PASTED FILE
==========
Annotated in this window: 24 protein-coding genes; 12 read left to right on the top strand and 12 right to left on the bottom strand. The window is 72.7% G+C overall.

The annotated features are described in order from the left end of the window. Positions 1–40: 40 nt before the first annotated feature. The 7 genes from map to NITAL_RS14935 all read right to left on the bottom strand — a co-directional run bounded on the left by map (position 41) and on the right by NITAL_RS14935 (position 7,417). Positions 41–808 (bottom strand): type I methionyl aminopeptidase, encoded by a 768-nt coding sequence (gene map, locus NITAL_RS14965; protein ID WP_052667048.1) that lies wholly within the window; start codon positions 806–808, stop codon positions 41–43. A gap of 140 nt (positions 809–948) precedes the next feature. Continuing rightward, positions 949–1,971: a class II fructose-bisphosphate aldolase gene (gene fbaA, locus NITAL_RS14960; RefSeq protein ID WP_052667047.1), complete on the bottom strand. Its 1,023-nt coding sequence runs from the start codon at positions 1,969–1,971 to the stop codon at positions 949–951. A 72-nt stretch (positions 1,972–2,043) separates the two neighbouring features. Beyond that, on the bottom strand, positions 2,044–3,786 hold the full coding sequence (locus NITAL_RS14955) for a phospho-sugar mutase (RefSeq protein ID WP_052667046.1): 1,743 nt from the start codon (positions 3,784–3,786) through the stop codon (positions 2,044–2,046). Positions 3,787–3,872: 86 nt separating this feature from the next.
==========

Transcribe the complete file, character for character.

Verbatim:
Annotated in this window: 24 protein-coding genes; 12 read left to right on the top strand and 12 right to left on the bottom strand. The window is 72.7% G+C overall.

The annotated features are described in order from the left end of the window. Positions 1–40: 40 nt before the first annotated feature. The 7 genes from map to NITAL_RS14935 all read right to left on the bottom strand — a co-directional run bounded on the left by map (position 41) and on the right by NITAL_RS14935 (position 7,417). Positions 41–808 (bottom strand): type I methionyl aminopeptidase, encoded by a 768-nt coding sequence (gene map, locus NITAL_RS14965; protein ID WP_052667048.1) that lies wholly within the window; start codon positions 806–808, stop codon positions 41–43. A gap of 140 nt (positions 809–948) precedes the next feature. Continuing rightward, positions 949–1,971: a class II fructose-bisphosphate aldolase gene (gene fbaA, locus NITAL_RS14960; RefSeq protein ID WP_052667047.1), complete on the bottom strand. Its 1,023-nt coding sequence runs from the start codon at positions 1,969–1,971 to the stop codon at positions 949–951. A 72-nt stretch (positions 1,972–2,043) separates the two neighbouring features. Beyond that, on the bottom strand, positions 2,044–3,786 hold the full coding sequence (locus NITAL_RS14955) for a phospho-sugar mutase (RefSeq protein ID WP_052667046.1): 1,743 nt from the start codon (positions 3,784–3,786) through the stop codon (positions 2,044–2,046). Positions 3,787–3,872: 86 nt separating this feature from the next.